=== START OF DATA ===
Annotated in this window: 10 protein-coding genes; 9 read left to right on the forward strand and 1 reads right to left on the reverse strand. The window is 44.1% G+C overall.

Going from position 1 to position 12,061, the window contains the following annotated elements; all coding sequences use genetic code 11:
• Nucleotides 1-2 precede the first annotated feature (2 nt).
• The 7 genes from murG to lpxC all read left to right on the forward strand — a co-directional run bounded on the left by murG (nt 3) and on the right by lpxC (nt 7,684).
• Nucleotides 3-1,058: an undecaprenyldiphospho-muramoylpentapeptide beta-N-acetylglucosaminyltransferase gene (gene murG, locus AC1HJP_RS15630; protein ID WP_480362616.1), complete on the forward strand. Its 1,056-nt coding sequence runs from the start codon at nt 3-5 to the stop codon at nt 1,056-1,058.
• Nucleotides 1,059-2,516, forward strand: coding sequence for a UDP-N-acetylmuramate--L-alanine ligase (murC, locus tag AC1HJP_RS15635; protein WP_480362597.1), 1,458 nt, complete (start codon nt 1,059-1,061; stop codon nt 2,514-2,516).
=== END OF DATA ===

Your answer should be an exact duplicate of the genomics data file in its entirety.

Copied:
Annotated in this window: 10 protein-coding genes; 9 read left to right on the forward strand and 1 reads right to left on the reverse strand. The window is 44.1% G+C overall.

Going from position 1 to position 12,061, the window contains the following annotated elements; all coding sequences use genetic code 11:
• Nucleotides 1-2 precede the first annotated feature (2 nt).
• The 7 genes from murG to lpxC all read left to right on the forward strand — a co-directional run bounded on the left by murG (nt 3) and on the right by lpxC (nt 7,684).
• Nucleotides 3-1,058: an undecaprenyldiphospho-muramoylpentapeptide beta-N-acetylglucosaminyltransferase gene (gene murG, locus AC1HJP_RS15630; protein ID WP_480362616.1), complete on the forward strand. Its 1,056-nt coding sequence runs from the start codon at nt 3-5 to the stop codon at nt 1,056-1,058.
• Nucleotides 1,059-2,516, forward strand: coding sequence for a UDP-N-acetylmuramate--L-alanine ligase (murC, locus tag AC1HJP_RS15635; protein WP_480362597.1), 1,458 nt, complete (start codon nt 1,059-1,061; stop codon nt 2,514-2,516).